Current legislation under the Money Laundering Act of 1993 only allows for the prosecution of an employee working in the finance sector, who fails to report evidence of money laundering if it can be proved they were aware of illicit operations, and choose to do nothing.
But under the draft Proceeds of Crime Bill, introduced by home secretary Jack Straw yesterday, an employee could be jailed for up to five years if a court can prove they should have known another person was engaged in money laundering.
A Home Office spokesperson said the proposal would apply to ‘accountants conducting relevant financial business’ within the regulated sector.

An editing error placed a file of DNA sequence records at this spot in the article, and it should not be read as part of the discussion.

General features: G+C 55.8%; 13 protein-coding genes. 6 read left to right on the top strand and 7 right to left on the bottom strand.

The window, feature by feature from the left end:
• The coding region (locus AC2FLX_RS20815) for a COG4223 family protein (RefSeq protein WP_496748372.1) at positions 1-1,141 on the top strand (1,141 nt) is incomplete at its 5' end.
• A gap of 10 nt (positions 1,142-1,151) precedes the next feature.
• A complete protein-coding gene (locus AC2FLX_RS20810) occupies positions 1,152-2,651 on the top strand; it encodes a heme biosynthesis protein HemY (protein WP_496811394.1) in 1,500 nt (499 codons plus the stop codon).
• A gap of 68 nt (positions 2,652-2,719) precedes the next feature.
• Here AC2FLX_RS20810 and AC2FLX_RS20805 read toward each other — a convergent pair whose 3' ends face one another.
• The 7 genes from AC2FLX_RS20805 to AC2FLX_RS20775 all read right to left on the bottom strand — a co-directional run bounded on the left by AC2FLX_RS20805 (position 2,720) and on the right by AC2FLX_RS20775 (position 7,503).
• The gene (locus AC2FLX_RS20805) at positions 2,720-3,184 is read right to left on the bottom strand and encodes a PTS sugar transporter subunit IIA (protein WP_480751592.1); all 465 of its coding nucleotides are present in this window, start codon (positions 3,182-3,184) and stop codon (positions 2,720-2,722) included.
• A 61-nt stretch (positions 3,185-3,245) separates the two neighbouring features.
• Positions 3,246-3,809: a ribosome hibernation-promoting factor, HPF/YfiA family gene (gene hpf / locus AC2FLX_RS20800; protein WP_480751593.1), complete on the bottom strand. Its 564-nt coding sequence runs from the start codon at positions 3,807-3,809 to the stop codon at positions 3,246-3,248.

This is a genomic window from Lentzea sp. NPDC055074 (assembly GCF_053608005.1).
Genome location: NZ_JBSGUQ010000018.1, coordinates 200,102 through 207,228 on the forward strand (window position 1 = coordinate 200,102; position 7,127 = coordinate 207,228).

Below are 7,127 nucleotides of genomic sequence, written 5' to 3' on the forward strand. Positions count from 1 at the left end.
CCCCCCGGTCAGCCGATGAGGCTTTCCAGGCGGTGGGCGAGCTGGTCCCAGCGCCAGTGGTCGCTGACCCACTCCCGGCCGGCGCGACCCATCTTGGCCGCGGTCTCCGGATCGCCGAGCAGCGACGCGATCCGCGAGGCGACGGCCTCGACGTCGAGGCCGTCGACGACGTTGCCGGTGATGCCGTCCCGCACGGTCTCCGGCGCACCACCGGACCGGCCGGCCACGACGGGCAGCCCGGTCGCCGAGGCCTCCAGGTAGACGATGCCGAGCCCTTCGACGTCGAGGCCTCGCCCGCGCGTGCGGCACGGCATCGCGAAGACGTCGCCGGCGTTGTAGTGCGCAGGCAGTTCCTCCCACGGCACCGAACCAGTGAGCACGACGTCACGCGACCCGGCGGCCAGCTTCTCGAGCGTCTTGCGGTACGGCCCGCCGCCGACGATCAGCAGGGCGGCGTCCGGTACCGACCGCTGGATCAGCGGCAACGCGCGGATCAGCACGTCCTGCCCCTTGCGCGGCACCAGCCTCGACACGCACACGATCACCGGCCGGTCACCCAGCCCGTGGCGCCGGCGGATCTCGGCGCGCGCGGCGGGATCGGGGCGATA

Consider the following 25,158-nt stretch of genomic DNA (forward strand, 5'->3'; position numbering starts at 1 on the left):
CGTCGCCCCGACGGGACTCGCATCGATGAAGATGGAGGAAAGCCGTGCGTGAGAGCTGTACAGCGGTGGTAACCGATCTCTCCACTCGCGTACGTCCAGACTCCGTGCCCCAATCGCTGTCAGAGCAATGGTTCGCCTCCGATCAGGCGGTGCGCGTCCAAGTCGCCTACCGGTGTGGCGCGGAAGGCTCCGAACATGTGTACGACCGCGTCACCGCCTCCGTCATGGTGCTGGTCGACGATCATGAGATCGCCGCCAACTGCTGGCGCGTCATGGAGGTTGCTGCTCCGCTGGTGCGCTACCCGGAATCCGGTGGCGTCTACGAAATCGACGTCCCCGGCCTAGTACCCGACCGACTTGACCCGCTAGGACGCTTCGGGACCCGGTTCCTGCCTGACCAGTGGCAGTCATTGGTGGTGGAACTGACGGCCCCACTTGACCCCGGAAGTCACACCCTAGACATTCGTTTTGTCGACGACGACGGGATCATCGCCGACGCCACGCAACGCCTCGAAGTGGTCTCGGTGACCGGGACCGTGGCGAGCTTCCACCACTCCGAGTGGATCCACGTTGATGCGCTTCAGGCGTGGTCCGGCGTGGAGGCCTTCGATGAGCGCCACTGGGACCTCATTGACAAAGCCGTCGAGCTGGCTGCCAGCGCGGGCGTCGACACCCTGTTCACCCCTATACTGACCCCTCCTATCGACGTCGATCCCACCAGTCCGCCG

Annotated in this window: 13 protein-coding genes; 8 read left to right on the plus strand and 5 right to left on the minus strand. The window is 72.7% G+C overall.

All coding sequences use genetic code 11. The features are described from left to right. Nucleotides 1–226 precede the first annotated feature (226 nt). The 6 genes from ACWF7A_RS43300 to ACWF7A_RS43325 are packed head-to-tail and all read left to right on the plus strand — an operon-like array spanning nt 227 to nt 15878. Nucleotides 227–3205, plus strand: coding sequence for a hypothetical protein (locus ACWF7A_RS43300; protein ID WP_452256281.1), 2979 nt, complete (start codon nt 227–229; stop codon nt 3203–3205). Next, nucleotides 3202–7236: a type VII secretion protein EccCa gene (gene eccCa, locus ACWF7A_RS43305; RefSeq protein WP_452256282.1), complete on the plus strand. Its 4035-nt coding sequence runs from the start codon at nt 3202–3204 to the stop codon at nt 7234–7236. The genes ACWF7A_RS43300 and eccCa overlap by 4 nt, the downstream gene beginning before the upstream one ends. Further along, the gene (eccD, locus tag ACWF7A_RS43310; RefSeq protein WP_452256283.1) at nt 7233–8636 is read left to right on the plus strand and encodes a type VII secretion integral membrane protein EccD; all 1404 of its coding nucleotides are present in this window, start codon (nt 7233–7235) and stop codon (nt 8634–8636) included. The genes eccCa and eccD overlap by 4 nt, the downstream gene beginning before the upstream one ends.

To prove culpability, according to the guidelines, the Home Office has proposed the introduction of a ‘negligence test’ to determine whether the defendant had sufficient and relevant access to ‘guidance issued by a supervising authority’ on money laundering. Other measures in the draft Bill include the right to seize property suspected to have been acquired through criminal activities and the power to tax suspected criminal assets.
A longer version of this story can be found at www.accountancyage.com/News/1118617.
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